A reader wants to know what can be done to sell a property in which she and her sibling inherited a half share, while her late father’s spouse owns the other half.
She says her father died several years ago and he was married in community of property at the time. The property he owned was paid off.
The siblings would like to sell the property but the spouse does not wish to sell. Nor does she have sufficient money to purchase their half.
The daughter, unfortunately, finds herself in the position of being a co-owner of the property.
In the 1978 Appellate Division matter of Robson v Theron, the court considered the action applicable in jointly-owned property – the actio communi dividundo.
See the reader’s question here.
It was stated that no co-owner is normally obliged to remain as such against his will.
Accordingly, when co-owners want to divide their joint property and the share allotted to each of them in severalty, they may agree to the division without having recourse to traditional proceedings.
It was further stated that if there is a refusal by one co-owner to divide, the other can apply to court to order it to be divided.
Also, if the parties agree to a partition but cannot agree as to the method, the court is asked to settle the mode in which the property is to be divided.
It should be noted that a court has a wide equitable discretion in making a division of joint-property.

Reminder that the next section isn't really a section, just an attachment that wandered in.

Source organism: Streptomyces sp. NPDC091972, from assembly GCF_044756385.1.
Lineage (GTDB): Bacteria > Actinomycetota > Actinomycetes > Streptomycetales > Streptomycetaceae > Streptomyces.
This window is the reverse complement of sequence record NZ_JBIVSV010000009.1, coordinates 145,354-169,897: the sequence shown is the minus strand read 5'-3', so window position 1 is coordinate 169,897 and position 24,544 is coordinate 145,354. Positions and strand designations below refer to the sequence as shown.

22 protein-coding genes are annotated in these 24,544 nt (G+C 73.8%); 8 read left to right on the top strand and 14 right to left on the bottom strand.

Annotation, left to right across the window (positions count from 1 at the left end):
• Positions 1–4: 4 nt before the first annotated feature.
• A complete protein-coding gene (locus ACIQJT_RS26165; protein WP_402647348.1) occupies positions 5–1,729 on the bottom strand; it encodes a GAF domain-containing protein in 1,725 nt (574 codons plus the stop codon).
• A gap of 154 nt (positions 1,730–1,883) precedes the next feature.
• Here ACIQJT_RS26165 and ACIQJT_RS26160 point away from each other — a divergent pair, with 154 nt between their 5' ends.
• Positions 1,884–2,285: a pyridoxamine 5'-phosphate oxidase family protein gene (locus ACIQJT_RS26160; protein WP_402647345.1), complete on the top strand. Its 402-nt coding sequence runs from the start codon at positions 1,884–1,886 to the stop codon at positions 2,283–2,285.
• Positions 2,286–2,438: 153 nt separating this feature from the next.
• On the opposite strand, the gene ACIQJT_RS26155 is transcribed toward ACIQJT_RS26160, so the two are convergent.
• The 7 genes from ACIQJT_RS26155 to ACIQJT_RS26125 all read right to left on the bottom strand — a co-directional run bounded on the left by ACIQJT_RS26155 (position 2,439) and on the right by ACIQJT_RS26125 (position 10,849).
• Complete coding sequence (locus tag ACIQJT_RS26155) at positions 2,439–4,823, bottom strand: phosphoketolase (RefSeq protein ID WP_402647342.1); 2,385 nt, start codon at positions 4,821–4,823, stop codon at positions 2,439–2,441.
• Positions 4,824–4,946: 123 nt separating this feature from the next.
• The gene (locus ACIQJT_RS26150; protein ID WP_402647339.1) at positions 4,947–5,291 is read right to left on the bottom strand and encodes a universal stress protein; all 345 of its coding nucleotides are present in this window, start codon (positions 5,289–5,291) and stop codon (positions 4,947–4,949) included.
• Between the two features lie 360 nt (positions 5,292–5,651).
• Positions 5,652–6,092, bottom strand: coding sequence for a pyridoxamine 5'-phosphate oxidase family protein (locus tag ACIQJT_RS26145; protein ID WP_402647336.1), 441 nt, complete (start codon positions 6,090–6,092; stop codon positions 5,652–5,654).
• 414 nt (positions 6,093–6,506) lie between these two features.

This is substantially identical to the discretion which a court has in respect of the mode of distribution of partnership assets among partners.
The reader says her father’s spouse does not have sufficient funds to purchase the siblings’ half share.
But there is no information on whether the spouse has been financially capable of contributing to the running costs and maintenance of the property over the last number of years.
There is also no indication as to whether the property was rented out during this period, thus providing an income that could be used for this purpose.
If the siblings carried the financial burden in respect of the running costs and maintenance of the property, the actio communi dividundo can be used.
This will allow for an adjustment based on profits and losses during the relevant period.
While it may not be a practical solution, the siblings are entitled to sell or otherwise alienate their portion of the joint-property.
This may, of course, result in the undesirable situation of the spouse becoming a co-owner with an unknown or unwanted new co-owner.
Realistically, it is unlikely that a third party would wish to buy a half share in the property because the rights of ownership are somewhat fettered in this situation.
Thus, if the siblings are unable to sell their portion and should the parties not be able to agree to the division, the only practical remedy remaining is to take steps under the actio communi dividundo.
From the Robson case it was said that the court has a wide equitable discretion in making a division of the joint-property, considering the circumstances, what is most advantageous to all the co-owners and what they prefer.
Thus, where it is impossible, impractical or inequitable to make a physical division of the joint-property, the court may award it to one of the co-owners provided the others are compensated.
A second option is to put the property up for auction, with the proceeds being divided among the co-owners.
Ask the YourProperty experts a question here.